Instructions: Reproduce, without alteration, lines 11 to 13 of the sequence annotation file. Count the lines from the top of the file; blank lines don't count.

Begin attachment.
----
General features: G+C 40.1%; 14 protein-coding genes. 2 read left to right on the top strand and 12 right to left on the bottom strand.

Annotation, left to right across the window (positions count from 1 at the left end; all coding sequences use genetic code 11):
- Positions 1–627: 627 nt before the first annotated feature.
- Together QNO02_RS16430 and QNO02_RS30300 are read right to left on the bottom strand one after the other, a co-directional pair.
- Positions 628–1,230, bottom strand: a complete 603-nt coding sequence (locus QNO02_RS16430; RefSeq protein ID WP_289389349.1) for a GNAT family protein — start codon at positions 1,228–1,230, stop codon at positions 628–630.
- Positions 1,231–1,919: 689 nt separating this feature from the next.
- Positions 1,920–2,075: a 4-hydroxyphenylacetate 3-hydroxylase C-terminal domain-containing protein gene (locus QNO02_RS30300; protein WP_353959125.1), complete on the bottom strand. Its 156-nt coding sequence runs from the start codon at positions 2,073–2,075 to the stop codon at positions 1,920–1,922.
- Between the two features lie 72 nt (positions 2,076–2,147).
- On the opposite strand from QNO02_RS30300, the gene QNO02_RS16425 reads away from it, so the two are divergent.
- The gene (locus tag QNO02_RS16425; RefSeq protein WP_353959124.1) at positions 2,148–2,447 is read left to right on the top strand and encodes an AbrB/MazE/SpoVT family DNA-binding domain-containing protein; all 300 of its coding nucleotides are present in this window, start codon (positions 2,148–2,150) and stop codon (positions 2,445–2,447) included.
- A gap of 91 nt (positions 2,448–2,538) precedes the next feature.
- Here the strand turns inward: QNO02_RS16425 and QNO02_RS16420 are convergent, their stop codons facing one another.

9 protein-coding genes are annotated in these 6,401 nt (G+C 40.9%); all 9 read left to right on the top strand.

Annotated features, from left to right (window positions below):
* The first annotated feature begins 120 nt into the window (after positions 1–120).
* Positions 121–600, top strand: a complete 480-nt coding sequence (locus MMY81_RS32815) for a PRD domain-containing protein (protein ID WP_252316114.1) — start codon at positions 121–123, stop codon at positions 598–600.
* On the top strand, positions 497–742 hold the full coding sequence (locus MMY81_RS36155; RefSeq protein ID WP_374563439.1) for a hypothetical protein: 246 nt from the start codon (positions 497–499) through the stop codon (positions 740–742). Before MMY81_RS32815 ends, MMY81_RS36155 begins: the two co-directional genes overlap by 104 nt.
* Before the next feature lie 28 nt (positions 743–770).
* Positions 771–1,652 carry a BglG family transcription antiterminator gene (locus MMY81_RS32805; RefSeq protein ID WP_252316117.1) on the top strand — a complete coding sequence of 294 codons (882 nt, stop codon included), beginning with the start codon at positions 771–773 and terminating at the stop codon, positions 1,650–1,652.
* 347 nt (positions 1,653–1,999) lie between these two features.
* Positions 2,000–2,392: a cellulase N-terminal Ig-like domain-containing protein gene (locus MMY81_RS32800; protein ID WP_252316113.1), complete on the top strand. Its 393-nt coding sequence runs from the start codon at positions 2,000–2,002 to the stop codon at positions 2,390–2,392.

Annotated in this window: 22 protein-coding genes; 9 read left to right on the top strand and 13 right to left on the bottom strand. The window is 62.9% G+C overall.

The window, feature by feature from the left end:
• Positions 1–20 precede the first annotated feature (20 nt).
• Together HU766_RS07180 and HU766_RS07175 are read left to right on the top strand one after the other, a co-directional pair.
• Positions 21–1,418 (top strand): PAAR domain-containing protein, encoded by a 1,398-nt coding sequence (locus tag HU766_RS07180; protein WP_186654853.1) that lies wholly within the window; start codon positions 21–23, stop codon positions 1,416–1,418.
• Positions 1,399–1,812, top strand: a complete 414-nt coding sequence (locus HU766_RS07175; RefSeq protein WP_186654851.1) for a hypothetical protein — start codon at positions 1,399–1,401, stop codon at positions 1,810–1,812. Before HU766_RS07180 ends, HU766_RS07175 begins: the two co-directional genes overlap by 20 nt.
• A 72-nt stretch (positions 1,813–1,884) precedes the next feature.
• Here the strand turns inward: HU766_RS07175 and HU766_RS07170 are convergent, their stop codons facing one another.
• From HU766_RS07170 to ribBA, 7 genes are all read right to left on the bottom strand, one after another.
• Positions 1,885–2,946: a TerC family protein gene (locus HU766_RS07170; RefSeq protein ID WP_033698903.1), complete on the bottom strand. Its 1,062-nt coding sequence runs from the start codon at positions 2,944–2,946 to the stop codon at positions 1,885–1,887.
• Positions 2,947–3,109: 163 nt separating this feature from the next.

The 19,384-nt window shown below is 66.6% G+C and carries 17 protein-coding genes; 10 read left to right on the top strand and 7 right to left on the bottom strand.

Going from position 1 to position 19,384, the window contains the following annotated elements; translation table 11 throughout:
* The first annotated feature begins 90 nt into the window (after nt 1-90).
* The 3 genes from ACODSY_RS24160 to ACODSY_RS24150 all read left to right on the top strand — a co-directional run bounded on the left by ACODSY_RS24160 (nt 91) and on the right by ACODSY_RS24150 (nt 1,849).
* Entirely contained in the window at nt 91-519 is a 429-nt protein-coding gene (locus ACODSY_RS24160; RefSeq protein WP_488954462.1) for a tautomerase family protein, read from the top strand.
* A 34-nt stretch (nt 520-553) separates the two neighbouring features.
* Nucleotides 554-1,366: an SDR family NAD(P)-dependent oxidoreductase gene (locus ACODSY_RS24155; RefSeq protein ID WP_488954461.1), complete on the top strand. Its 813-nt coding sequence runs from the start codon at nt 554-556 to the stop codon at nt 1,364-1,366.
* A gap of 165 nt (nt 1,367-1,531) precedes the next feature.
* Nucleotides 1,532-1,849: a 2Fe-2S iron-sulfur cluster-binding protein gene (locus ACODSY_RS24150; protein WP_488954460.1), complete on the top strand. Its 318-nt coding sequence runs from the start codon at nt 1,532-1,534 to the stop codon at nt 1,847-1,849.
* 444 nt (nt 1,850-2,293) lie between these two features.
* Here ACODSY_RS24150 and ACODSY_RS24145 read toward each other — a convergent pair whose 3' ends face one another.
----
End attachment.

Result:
- A gap of 91 nt (positions 2,448–2,538) precedes the next feature.
- Here the strand turns inward: QNO02_RS16425 and QNO02_RS16420 are convergent, their stop codons facing one another.

9 protein-coding genes are annotated in these 6,401 nt (G+C 40.9%); all 9 read left to right on the top strand.